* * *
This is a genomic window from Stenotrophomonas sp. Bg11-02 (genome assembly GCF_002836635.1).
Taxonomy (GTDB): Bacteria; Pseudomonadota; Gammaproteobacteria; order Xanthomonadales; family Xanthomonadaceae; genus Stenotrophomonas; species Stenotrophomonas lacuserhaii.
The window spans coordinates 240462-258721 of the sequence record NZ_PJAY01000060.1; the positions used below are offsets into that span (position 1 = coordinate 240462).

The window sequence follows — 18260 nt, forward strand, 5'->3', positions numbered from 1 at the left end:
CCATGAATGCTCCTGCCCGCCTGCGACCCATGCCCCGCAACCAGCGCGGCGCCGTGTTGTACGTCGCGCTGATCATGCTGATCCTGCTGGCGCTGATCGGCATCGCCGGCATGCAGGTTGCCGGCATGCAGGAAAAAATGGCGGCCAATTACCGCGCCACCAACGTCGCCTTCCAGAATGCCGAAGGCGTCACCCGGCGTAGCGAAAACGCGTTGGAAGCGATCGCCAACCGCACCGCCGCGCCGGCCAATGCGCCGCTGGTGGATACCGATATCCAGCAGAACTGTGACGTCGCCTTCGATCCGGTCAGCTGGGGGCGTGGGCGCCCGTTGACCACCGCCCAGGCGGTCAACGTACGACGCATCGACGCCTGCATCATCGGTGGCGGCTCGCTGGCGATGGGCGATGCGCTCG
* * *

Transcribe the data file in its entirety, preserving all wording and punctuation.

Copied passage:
This is a genomic window from Stenotrophomonas sp. Bg11-02 (genome assembly GCF_002836635.1).
Taxonomy (GTDB): Bacteria; Pseudomonadota; Gammaproteobacteria; order Xanthomonadales; family Xanthomonadaceae; genus Stenotrophomonas; species Stenotrophomonas lacuserhaii.
The window spans coordinates 240462-258721 of the sequence record NZ_PJAY01000060.1; the positions used below are offsets into that span (position 1 = coordinate 240462).

The window sequence follows — 18260 nt, forward strand, 5'->3', positions numbered from 1 at the left end:
CCATGAATGCTCCTGCCCGCCTGCGACCCATGCCCCGCAACCAGCGCGGCGCCGTGTTGTACGTCGCGCTGATCATGCTGATCCTGCTGGCGCTGATCGGCATCGCCGGCATGCAGGTTGCCGGCATGCAGGAAAAAATGGCGGCCAATTACCGCGCCACCAACGTCGCCTTCCAGAATGCCGAAGGCGTCACCCGGCGTAGCGAAAACGCGTTGGAAGCGATCGCCAACCGCACCGCCGCGCCGGCCAATGCGCCGCTGGTGGATACCGATATCCAGCAGAACTGTGACGTCGCCTTCGATCCGGTCAGCTGGGGGCGTGGGCGCCCGTTGACCACCGCCCAGGCGGTCAACGTACGACGCATCGACGCCTGCATCATCGGTGGCGGCTCGCTGGCGATGGGCGATGCGCTCG